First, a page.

4. Scanning Features

A network connected digital photocopier or MFD (multi-functional device) is generally the ideal platform for use as a feature rich network scanner. With the advent of colour touch screen interfaces on many devices and internal processing hardware to rival most desktop computers most digital document devices are now able to scan directly to your desktop, email or even directly into your key business applications such as Sage, Goldmine and many more. When looking at MFD devices consider how you might want to use the scanning features of the machines and what efficiencies may be found within your business processes.

5. Additional Features & Benefits

Modern multi-functional devices, printers, scanners and photocopiers offer a huge range of features over and above the standard feature set. With most modern photocopiers including some form of open source programming platform embedded in the very usable touch screens, software developers have created a whole host of "bolt on" applications specifically designed to enhance your printing, photocopying and scanning experience. With automated document workflow solutions, scan/document editing applications and accessibility programs to name just a few* you might want to check with your prospective supplier that the photocopiers, printers or scanners you are considering have an embedded application platform that allows for additional 3rd party software to be installed. *Accessibility programs allow control of the photocopier/printer/scanner/multifunctional device(MFD) from a hand held touch screen device such as a PDA for individuals who may struggle to utilise the original touch screen on the device.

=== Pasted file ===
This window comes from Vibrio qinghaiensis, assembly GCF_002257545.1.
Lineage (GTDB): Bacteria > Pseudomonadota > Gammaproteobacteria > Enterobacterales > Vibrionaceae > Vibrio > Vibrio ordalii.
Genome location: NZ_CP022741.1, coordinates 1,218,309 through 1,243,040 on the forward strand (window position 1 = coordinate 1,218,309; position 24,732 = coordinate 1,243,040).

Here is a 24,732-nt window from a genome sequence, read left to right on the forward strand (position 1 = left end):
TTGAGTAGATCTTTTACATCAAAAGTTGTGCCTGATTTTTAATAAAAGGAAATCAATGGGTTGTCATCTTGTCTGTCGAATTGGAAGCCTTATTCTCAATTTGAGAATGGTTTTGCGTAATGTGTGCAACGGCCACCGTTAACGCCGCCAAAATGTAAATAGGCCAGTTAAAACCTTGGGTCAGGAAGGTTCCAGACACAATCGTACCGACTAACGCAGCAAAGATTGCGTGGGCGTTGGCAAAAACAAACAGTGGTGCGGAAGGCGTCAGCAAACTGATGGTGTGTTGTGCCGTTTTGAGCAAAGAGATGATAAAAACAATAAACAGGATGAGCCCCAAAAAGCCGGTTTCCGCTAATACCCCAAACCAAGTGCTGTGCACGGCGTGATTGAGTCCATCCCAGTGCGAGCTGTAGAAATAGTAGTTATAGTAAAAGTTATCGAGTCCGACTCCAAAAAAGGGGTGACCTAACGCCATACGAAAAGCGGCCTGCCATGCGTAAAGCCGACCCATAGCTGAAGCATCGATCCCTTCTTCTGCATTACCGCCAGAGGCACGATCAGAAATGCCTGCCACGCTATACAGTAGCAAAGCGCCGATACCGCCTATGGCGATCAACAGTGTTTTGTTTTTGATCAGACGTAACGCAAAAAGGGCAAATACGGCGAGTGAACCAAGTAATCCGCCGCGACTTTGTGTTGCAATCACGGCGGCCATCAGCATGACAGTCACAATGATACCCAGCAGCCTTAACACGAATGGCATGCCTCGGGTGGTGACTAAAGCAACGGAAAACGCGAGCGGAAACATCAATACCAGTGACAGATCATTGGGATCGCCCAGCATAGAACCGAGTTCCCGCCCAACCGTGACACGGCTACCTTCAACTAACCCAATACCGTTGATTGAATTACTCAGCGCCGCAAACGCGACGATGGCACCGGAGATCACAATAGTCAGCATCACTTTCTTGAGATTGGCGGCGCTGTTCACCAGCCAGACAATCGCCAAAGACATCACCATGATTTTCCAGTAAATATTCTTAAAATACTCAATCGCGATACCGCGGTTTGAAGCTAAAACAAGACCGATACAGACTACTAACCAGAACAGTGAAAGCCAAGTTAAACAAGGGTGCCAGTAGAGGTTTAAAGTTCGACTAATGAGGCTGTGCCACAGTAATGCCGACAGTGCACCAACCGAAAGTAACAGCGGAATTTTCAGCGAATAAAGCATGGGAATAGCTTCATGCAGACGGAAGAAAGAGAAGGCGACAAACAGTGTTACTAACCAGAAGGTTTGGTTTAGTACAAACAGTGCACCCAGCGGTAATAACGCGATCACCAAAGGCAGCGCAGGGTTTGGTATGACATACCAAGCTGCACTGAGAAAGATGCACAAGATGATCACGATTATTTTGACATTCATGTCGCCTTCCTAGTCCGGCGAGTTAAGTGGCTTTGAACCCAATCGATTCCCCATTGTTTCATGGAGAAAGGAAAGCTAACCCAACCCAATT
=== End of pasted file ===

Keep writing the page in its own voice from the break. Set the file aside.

5. Manufacturer